Listening to Drake with my daughter Lisa as we drive on the 401 through north Toronto ticking off To Do and Don’t Forget Lists before I dive full on into family vacation mode…I’m struck by this thought: I get at least one call or email a day from people who seek advice on how to become better voice actors. And there’s quite a lot of advice I pass out that is similar. So, before I chill out on the beach, dominate in family games of dominoes (I hope), and spend evenings singing tunes around the campfire, here are a lucky number seven hot tips for voiceover artists to roast their marshmallows over.
As actors who work with our voices, the wellspring from which we draw is aural. It’s the speech patterns, lyricism, and rhythm of other people. Breathy speech, tight lipped or clipped phrases. Non-verbal sounds. Animal sounds. Inanimate objects. Musical instruments. So listen to the world around you. Last week among all sorts of human roles, I played a wind chime, a plastic flamingo and a frog. I am constantly fascinated with sound and daily I consciously bank aural treasure in my actor tool kit.
2.Be Mindful of Voiceover Trends
Imagine if theatre and film actors still sounded like those indelibly captured on celluloid in the 1940s and 1950s. We wouldn’t find that acceptable at all. The greatest demand for actors today is that audiences and directors want dialogue to sound as natural as it does whether on stage in film, television or the web. By and large, I believe we do achieve that. But it takes an enormous amount of skill to be authentically modern and yet theatrically clear.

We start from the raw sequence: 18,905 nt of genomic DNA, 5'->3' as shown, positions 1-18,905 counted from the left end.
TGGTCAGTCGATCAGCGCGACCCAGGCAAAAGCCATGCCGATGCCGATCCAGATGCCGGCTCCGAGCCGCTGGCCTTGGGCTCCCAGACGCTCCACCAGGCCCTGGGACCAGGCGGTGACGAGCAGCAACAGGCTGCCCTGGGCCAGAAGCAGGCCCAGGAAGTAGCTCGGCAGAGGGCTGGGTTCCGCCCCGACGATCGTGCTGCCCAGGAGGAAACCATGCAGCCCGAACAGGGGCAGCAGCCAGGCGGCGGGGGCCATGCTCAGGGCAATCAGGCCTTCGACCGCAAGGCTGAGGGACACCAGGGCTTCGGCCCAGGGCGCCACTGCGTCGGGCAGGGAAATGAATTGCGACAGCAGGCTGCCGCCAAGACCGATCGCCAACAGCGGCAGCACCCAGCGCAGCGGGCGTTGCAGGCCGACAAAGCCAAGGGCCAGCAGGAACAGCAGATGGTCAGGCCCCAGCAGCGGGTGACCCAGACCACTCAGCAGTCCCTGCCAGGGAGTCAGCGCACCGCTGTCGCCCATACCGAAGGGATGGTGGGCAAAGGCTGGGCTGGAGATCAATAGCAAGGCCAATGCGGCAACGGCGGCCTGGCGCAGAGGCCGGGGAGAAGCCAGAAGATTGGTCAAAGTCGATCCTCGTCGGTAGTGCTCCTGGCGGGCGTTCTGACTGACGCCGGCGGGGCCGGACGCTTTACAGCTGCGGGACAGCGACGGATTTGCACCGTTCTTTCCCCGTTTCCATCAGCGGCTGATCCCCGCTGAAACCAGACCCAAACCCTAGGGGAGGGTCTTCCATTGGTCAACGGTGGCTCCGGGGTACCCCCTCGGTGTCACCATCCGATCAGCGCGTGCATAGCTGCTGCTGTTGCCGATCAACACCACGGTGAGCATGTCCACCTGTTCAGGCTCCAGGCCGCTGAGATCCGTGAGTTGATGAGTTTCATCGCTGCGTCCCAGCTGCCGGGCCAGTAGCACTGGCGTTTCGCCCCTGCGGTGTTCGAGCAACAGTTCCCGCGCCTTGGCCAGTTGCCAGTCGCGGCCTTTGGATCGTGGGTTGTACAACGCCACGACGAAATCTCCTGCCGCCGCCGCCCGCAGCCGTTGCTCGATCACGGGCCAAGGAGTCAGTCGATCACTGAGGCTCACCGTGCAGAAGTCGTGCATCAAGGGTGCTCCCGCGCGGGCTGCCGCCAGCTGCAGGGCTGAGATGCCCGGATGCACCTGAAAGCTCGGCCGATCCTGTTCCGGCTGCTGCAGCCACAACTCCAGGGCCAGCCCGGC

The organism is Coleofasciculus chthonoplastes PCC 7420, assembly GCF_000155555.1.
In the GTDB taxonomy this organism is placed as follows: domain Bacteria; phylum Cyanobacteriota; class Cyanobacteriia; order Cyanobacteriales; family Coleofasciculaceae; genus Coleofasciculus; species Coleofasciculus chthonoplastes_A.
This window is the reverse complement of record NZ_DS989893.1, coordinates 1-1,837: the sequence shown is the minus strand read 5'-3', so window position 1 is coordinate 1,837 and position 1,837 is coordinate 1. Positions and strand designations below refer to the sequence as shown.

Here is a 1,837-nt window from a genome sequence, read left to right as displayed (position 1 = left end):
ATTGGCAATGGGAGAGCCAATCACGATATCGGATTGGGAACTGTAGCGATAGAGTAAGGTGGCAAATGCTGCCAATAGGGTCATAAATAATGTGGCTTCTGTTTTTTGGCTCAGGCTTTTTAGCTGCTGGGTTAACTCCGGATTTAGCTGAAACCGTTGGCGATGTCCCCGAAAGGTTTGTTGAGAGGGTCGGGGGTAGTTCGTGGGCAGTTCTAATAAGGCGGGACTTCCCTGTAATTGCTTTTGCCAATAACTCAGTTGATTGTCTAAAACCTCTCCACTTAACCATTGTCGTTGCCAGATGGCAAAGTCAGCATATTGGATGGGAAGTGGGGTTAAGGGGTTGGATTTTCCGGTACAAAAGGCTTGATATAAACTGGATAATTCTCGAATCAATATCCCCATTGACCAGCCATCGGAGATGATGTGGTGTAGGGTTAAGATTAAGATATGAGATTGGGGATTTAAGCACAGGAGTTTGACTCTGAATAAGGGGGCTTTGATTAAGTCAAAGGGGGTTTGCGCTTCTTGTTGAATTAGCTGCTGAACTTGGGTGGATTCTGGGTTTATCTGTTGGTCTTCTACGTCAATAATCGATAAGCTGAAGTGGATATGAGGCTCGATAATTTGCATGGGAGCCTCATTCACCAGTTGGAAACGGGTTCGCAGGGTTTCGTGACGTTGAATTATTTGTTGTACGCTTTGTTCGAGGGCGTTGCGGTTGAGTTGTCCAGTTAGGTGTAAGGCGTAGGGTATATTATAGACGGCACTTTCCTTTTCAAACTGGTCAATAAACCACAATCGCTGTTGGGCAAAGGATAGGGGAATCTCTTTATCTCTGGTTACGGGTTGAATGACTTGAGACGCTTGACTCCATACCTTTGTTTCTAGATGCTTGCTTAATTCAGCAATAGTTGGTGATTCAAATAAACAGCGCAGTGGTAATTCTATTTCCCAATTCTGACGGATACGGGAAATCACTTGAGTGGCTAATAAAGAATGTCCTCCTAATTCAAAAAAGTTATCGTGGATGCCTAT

3.Research Voiceover and Read
Books, blogs, podcasts, you tube videos. There’s a gold mine of info on whatever is lacking in your sound chain, craft, marketing, or life-work balance needs. Yeah, read the top sellers on Amazon if you want, but read for your art too. Personally my reading ration is 3 books that help me in my job somehow to one for pleasure. Ask colleagues for suggestions. What’s inspired them recently? My beach-ready iPad is currently full of marketing books and a couple romance novels written by my dear friend Sarah Hegger.
4.Keep up your Voiceover Training
Voice training involves relaxation, posture, breath, muscular support, articulation, tone, resonance, vibration, tune, listening, rhythm, movement of the body, thought, storytelling, the study of language, singing, dialects, phonetics, speech and sight reading. The texts we look at are varied: poetry, prose, political speeches, representative language and plays from every era. Acting is at the heart of what we do. In all technical work there can be imagination and artistic purpose, and when a text is involved or a story, it is the actor’s job to bring the situation, historical period, relationships, given circumstances, intentions etc, to the work. As in life, emotions generally come from thoughts, and the study of voice may move from the simplest technical exercises to the most complex ideas and emotional discoveries. The actor’s body and posture may be the focus one moment, and an intellectual or philosophical idea in the writing may be in focus the next.
5.Practice, practice , practice…Perfectly